CX Brake Warning Wires - Re-routing

CX brake wear warning light wires are a constant problem. On all the CXs I've ever purchased these wires were broken or removed. If the wires are broken the owner never knows because the light will generally not come on. However, when the wires are removed I know the light was coming on, but falsely, and this is the mechanic's permanent remedy.

These wires light a warning lamp on the dash when the pads are worn to their minimum thickness. The lamp is lit by the wires grounding to the rotor, completing the lamp's circuit. This is a very effective method for warning the driver of impending trouble and saving the cost of a new rotor! The fact that it is troublesome is because few mechanics can be bothered to route the wires carefully when replacing the brake pads, and even when they do the wires still become chaffed and light the lamp falsely.

This page attempts to show a remedy for this arcane problem, for those who want to have everything working on their car, and working reliably. Clearances between the brake calipers and wheels are quite close, so the routing of the wires from the pads is critical. Also, the factory chose a wire path which results in breakage, no matter what is done to prevent it. I'm rather surprised a bulletin was never issued to correct this problem since nearly every car had to suffer it at some point, and surely Citroen dealer mechanics, and factory mechanics, must have noticed and commented on the problem. Oh well, we'll fix it for sure here.

original brake wires overview shot
As you can see, this path takes a bit of a circular route around the pivot of the lower arm and goes up the side of the 'tower' on the front sub-frame.

But the real problem lies in the bend at the lower ball joint. This photo clearly illustrates the problem because these wires are broken in the classic way.

Here we see an overview of the essentially original brake wire path. The wires are caught under the anti-sqeal spring (here a slight modification is made, a sheath keeps both wires together).

The two wires travel over the top of the spring as they leave the rotor area, a common mistake which will probably result in chafing of the wire against the wheel.

The wires connect to a pair of bullet plugs, then travel under a clamp and over to the other side of the steering knuckle, down the knuckle and along the lower arm.

 

If you cannot see the break clearly just click the photo to see a larger image (all the images are linked to larger copies). As you can see, this break is complete. We could fix it, but that really means running new wires since a fix in this stressed area will quickly break again. We could put a splice in the vertical section behind the brake duct (not shown) but again, we'll get the break again in a few years, or less at this very spot!

We need a good permanent solution and that means re-routing the wires to avoid this severe bend. The photos that follow show just such a route. Is it the only new route? No, but it has proven to work well on other CXs we own. We have actually used two different routes and are tracking their effectiveness over time, but this one mimics other cars where wires are taken out to the steering knuckle without failure (a French car at that!) and is the easiest of the two routes to run. See update below for our progress in monitoring the wire's longevity.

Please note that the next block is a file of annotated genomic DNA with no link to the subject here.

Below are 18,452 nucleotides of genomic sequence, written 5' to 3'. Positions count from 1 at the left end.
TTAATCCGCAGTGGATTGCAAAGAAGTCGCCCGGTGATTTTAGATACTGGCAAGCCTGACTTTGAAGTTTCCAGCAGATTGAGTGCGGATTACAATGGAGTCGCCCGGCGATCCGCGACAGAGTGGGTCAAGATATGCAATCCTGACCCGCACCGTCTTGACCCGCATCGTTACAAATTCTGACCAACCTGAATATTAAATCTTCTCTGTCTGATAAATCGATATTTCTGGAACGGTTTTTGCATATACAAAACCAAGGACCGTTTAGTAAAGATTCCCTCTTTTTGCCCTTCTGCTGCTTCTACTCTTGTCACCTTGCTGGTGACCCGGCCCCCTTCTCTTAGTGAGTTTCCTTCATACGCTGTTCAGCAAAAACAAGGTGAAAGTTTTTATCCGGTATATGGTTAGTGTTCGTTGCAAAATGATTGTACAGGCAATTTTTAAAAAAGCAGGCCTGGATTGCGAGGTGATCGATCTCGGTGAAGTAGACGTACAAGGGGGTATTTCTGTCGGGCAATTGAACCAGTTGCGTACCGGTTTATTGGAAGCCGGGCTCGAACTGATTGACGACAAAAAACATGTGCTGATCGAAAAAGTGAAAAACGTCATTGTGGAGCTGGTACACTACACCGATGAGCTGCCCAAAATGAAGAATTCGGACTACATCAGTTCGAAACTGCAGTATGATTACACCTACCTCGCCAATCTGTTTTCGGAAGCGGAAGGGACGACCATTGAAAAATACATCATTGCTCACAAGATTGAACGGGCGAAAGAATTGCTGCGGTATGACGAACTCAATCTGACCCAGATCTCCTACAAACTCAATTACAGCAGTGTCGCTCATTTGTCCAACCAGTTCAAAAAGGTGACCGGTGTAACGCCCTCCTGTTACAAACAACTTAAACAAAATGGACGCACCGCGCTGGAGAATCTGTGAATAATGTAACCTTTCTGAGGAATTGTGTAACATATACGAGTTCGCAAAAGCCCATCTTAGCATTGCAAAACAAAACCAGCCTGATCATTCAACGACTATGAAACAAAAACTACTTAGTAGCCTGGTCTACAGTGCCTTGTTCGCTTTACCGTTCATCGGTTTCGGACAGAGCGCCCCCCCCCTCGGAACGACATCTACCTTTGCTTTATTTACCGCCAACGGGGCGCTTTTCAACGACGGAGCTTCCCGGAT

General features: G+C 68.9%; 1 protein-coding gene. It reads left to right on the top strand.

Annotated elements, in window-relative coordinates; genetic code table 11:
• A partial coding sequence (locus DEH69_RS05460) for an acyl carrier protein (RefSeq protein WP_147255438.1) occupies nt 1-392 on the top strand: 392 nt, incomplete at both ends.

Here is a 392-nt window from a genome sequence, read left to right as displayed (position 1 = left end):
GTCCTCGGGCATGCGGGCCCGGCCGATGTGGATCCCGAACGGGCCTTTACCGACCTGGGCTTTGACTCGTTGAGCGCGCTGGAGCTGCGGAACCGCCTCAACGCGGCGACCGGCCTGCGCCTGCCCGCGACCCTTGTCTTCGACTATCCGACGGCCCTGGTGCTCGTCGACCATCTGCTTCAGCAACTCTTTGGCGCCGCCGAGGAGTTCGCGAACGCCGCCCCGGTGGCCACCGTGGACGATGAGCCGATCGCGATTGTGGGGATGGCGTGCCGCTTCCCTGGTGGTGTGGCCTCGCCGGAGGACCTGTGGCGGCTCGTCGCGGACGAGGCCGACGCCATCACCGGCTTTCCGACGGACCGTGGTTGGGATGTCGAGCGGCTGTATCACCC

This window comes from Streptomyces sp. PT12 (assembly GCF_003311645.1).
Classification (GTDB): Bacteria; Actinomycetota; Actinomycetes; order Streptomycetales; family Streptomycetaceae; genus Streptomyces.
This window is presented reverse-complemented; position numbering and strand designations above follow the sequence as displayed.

So here is the new route from the caliper. This is the opposite side's caliper on the same car, for reference. Also note the odd connectors, the previous owner's mechanic had completely removed the original wires. We are using standard bullet connectors found in any U.S. auto parts store. They have to be closed up slightly to grip tightly, and we'll be covering this connection with heat shrink tubing (it was left open for this photo). Notice the wires exit the caliper by passing under the spring.

If you don't have the original wires you may be a bit confused about how to wire them. Inside the engine bay are two wires, near the sub-frame, one green and one brown, twisted together. The brown wire runs ground to the steering knuckle and is bolted to the steering knuckle with the bolt holding the wire clamp (you can see the ring connector in this photo). The green wire runs to the pads, it splits into two connectors just after the wire clamp. Both wires run through a sheath.

In this route we've chosen to run the wire in front of the upper ball joint. This puts it perilously close to the rotor, so clamp it well to prevent movement. Since the wire and steering knuckle move together this does not pose too much of a problem.

Finally, the wire is run along the brake hose, wire tied to it in two places and also wire tied at the top, to the brake line. Simple enough, don't you think?

Update

Recently we pulled the two front wheels off our CX Safari. One side, the passenger side, the wire ran loosely from the steering knuckle to the subframe, separated from the brake hose by about 3 inches. On the other side the wire ran alongside the brake hose, wire-tied to the brake hose. This wire run was broken at the last wire tie, which was on the brake line below the joint to the steel line. The break occurred because of another tight turn here. We'll be re-doing that wire to mimick the other side which as proven quite reliable. I will post photos of the two runs when I get them.